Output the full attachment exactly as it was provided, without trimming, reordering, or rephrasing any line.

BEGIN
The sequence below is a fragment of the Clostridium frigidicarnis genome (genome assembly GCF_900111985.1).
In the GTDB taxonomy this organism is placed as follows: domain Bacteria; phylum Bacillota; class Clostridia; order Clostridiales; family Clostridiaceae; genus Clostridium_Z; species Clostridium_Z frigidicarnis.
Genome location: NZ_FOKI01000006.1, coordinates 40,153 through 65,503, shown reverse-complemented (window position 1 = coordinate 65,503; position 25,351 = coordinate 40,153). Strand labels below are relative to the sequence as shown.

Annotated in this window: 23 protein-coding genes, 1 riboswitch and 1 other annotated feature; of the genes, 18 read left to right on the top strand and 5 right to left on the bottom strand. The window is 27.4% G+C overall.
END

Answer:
The sequence below is a fragment of the Clostridium frigidicarnis genome (genome assembly GCF_900111985.1).
In the GTDB taxonomy this organism is placed as follows: domain Bacteria; phylum Bacillota; class Clostridia; order Clostridiales; family Clostridiaceae; genus Clostridium_Z; species Clostridium_Z frigidicarnis.
Genome location: NZ_FOKI01000006.1, coordinates 40,153 through 65,503, shown reverse-complemented (window position 1 = coordinate 65,503; position 25,351 = coordinate 40,153). Strand labels below are relative to the sequence as shown.

Annotated in this window: 23 protein-coding genes, 1 riboswitch and 1 other annotated feature; of the genes, 18 read left to right on the top strand and 5 right to left on the bottom strand. The window is 27.4% G+C overall.